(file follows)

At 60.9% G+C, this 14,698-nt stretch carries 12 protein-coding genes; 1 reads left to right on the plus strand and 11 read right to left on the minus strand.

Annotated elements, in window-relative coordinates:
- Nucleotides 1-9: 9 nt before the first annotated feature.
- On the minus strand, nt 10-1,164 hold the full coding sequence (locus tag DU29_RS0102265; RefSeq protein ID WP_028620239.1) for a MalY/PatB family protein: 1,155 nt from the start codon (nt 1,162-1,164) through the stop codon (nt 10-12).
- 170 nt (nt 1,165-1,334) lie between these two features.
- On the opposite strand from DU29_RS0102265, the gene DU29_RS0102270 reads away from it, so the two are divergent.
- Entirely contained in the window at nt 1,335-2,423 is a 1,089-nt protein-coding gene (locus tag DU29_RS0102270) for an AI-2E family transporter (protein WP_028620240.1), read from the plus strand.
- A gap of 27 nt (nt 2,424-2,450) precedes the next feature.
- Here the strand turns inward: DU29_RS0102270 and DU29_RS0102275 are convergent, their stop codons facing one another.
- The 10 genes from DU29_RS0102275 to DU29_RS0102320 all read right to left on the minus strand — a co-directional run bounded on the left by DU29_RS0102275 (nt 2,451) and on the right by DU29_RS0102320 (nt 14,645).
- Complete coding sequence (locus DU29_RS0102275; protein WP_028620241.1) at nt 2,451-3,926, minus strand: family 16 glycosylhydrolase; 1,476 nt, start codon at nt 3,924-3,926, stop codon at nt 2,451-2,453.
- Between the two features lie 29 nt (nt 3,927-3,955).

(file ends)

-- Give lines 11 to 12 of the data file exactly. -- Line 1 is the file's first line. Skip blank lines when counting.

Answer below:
- Complete coding sequence (locus DU29_RS0102275; protein WP_028620241.1) at nt 2,451-3,926, minus strand: family 16 glycosylhydrolase; 1,476 nt, start codon at nt 3,924-3,926, stop codon at nt 2,451-2,453.
- Between the two features lie 29 nt (nt 3,927-3,955).